On Saturday, March 4th, 2017, The Alliance for Quality Education asked me to say a few words on behalf of educators across the state. Here is the video version of what I said. I forgot a few things, so here’s the text version of said speech. Thanks.
We are gathered here today to march for one of the most democratic experiments in the world: a public education and why it matters right now. As a teacher in New York City public schools, I’m used to defending our schools, our parents, and our kids: our kids who text their parents to make sure ICE didn’t issue a raid at their places of employ, our kids who have too many conversations about law enforcement in and out of school, our kids who are over tested and then called special when they don’t meet preordained standards, and our kids who are being told that all of this is normal. We cannot normalize these times, and that’s why we’re here today.
The current president of the United States, Donald Trump, says that public schools are a monopoly worth breaking up, and that our schools are part of the American carnage. Even though he never attended a public school in his life, and dodged public service with capitalist enthusiasm, he still blames us for the government’s failure to fully fund schools . Secretary of Education Betsy DeVos never went to public school either, but she says our teachers are in receivership, as if schools haven’t survived through the will and work of educators, parents, and students and not waiting for your favorite superhero. Governor Andrew Cuomo, who openly supports the pro-privatization rallies funded indirectly by donations from Ms. DeVos herself, this Andrew Cuomo believes children should be lucky enough to win a lottery for a well-funded school.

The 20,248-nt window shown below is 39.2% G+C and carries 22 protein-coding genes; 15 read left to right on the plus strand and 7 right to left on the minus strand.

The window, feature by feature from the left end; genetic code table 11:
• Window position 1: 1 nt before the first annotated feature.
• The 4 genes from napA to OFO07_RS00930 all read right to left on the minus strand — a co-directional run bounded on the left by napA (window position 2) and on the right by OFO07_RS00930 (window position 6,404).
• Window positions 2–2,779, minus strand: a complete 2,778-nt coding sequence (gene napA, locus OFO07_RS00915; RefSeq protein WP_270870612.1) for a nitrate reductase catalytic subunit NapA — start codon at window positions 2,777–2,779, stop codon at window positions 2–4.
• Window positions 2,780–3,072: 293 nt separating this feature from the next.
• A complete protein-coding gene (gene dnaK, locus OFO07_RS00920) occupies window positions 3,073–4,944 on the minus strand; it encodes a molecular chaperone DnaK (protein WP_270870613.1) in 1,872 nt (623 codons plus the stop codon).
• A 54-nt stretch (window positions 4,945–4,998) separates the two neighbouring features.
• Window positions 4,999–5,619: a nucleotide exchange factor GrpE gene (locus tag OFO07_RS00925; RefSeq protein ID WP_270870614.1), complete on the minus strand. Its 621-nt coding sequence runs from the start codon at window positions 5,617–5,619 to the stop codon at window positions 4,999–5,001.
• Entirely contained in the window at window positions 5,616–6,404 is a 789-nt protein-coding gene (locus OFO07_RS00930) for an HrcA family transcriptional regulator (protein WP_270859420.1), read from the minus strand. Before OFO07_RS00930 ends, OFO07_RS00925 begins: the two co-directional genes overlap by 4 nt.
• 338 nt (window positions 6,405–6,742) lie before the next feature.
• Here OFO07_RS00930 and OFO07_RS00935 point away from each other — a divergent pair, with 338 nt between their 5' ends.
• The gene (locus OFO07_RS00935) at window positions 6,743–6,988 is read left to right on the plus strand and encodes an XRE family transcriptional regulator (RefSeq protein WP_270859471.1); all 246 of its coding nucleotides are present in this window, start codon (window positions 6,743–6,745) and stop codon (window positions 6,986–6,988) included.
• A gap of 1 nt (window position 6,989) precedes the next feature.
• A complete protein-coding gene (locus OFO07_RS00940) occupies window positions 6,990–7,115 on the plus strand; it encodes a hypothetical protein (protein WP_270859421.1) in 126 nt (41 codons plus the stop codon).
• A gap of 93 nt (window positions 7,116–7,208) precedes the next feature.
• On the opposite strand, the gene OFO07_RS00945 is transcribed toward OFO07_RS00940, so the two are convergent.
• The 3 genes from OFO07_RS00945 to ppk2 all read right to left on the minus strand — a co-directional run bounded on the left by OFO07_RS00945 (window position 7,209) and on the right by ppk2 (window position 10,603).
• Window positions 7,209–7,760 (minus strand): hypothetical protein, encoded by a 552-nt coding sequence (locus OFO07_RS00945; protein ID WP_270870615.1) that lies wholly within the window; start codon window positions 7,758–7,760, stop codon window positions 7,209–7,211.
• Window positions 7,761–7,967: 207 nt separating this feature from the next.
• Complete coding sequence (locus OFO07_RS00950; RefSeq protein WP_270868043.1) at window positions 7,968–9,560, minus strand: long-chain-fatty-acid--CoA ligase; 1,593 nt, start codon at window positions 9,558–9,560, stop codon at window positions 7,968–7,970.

They believe in a market that doesn’t believe in us. The free market will not set us free. The free market can never be free if all of us aren’t.
We must resist the urge to agree. We march today because, regardless of where your children attend school, they must get equity in their educational opportunities. We must prioritize love, compassion, and resistance against forces that would do our students harm across race, gender, class, religious, and disability lines. We want great educational experiences for all children from the furthest tip of Long Island to the outskirts of Buffalo and everywhere in between, and it starts right here. We have to start now, and it starts with creating a safety net by which our most vulnerable can learn when we know lotteries will fail them. Not just a public education, but a truly democratic education.
We must not waste time. I’m a teacher. I’m ready to educate the kids and school these privateers.